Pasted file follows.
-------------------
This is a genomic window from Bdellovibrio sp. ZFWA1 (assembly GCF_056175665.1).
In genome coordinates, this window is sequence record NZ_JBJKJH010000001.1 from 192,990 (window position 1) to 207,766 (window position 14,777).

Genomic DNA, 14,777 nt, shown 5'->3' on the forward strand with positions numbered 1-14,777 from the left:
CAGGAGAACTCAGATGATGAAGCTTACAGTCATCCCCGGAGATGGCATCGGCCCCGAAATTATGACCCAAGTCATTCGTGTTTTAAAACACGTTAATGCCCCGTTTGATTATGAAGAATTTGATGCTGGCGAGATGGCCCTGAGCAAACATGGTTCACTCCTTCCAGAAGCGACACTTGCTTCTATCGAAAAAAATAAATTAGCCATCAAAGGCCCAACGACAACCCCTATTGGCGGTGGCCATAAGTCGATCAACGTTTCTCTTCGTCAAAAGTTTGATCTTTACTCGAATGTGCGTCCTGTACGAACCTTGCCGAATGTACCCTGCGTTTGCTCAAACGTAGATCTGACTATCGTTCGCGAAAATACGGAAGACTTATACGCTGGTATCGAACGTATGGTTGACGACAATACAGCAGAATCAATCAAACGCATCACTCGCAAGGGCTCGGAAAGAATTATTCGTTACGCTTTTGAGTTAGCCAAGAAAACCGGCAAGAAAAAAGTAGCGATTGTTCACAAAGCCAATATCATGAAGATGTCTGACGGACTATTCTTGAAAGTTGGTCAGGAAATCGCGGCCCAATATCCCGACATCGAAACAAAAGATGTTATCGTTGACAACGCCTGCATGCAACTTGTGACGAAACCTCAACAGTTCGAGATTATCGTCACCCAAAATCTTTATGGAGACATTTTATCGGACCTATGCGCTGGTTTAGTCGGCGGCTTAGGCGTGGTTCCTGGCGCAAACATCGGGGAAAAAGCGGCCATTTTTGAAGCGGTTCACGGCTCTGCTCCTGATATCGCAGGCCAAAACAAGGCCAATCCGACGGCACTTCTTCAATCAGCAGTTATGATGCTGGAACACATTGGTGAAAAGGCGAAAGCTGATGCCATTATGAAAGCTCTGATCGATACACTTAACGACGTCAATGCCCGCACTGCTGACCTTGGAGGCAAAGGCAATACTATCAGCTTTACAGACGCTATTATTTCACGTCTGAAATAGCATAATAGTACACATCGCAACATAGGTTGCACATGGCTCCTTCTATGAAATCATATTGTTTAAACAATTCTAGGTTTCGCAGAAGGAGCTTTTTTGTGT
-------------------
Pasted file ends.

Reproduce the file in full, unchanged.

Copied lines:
This is a genomic window from Bdellovibrio sp. ZFWA1 (assembly GCF_056175665.1).
In genome coordinates, this window is sequence record NZ_JBJKJH010000001.1 from 192,990 (window position 1) to 207,766 (window position 14,777).

Genomic DNA, 14,777 nt, shown 5'->3' on the forward strand with positions numbered 1-14,777 from the left:
CAGGAGAACTCAGATGATGAAGCTTACAGTCATCCCCGGAGATGGCATCGGCCCCGAAATTATGACCCAAGTCATTCGTGTTTTAAAACACGTTAATGCCCCGTTTGATTATGAAGAATTTGATGCTGGCGAGATGGCCCTGAGCAAACATGGTTCACTCCTTCCAGAAGCGACACTTGCTTCTATCGAAAAAAATAAATTAGCCATCAAAGGCCCAACGACAACCCCTATTGGCGGTGGCCATAAGTCGATCAACGTTTCTCTTCGTCAAAAGTTTGATCTTTACTCGAATGTGCGTCCTGTACGAACCTTGCCGAATGTACCCTGCGTTTGCTCAAACGTAGATCTGACTATCGTTCGCGAAAATACGGAAGACTTATACGCTGGTATCGAACGTATGGTTGACGACAATACAGCAGAATCAATCAAACGCATCACTCGCAAGGGCTCGGAAAGAATTATTCGTTACGCTTTTGAGTTAGCCAAGAAAACCGGCAAGAAAAAAGTAGCGATTGTTCACAAAGCCAATATCATGAAGATGTCTGACGGACTATTCTTGAAAGTTGGTCAGGAAATCGCGGCCCAATATCCCGACATCGAAACAAAAGATGTTATCGTTGACAACGCCTGCATGCAACTTGTGACGAAACCTCAACAGTTCGAGATTATCGTCACCCAAAATCTTTATGGAGACATTTTATCGGACCTATGCGCTGGTTTAGTCGGCGGCTTAGGCGTGGTTCCTGGCGCAAACATCGGGGAAAAAGCGGCCATTTTTGAAGCGGTTCACGGCTCTGCTCCTGATATCGCAGGCCAAAACAAGGCCAATCCGACGGCACTTCTTCAATCAGCAGTTATGATGCTGGAACACATTGGTGAAAAGGCGAAAGCTGATGCCATTATGAAAGCTCTGATCGATACACTTAACGACGTCAATGCCCGCACTGCTGACCTTGGAGGCAAAGGCAATACTATCAGCTTTACAGACGCTATTATTTCACGTCTGAAATAGCATAATAGTACACATCGCAACATAGGTTGCACATGGCTCCTTCTATGAAATCATATTGTTTAAACAATTCTAGGTTTCGCAGAAGGAGCTTTTTTGTGT